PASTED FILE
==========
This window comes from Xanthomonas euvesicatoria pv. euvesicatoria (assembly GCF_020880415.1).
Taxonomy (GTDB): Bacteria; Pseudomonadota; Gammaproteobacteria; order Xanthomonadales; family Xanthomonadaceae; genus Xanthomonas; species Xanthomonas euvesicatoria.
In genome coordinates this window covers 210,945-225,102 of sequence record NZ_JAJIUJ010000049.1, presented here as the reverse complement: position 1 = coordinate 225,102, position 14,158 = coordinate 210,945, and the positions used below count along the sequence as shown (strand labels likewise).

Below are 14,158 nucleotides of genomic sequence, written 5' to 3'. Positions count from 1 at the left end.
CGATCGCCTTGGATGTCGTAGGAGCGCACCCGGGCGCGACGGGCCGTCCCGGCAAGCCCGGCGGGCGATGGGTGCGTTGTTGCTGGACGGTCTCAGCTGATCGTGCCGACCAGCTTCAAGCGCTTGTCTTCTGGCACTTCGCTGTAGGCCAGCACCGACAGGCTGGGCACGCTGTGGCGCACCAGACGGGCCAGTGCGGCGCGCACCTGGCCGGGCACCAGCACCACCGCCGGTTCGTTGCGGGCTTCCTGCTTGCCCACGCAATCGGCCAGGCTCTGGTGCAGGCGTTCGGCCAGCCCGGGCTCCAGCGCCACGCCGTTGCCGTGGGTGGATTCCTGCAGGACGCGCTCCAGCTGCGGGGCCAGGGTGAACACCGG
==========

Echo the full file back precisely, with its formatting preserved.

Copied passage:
This window comes from Xanthomonas euvesicatoria pv. euvesicatoria (assembly GCF_020880415.1).
Taxonomy (GTDB): Bacteria; Pseudomonadota; Gammaproteobacteria; order Xanthomonadales; family Xanthomonadaceae; genus Xanthomonas; species Xanthomonas euvesicatoria.
In genome coordinates this window covers 210,945-225,102 of sequence record NZ_JAJIUJ010000049.1, presented here as the reverse complement: position 1 = coordinate 225,102, position 14,158 = coordinate 210,945, and the positions used below count along the sequence as shown (strand labels likewise).

Below are 14,158 nucleotides of genomic sequence, written 5' to 3'. Positions count from 1 at the left end.
CGATCGCCTTGGATGTCGTAGGAGCGCACCCGGGCGCGACGGGCCGTCCCGGCAAGCCCGGCGGGCGATGGGTGCGTTGTTGCTGGACGGTCTCAGCTGATCGTGCCGACCAGCTTCAAGCGCTTGTCTTCTGGCACTTCGCTGTAGGCCAGCACCGACAGGCTGGGCACGCTGTGGCGCACCAGACGGGCCAGTGCGGCGCGCACCTGGCCGGGCACCAGCACCACCGCCGGTTCGTTGCGGGCTTCCTGCTTGCCCACGCAATCGGCCAGGCTCTGGTGCAGGCGTTCGGCCAGCCCGGGCTCCAGCGCCACGCCGTTGCCGTGGGTGGATTCCTGCAGGACGCGCTCCAGCTGCGGGGCCAGGGTGAACACCGG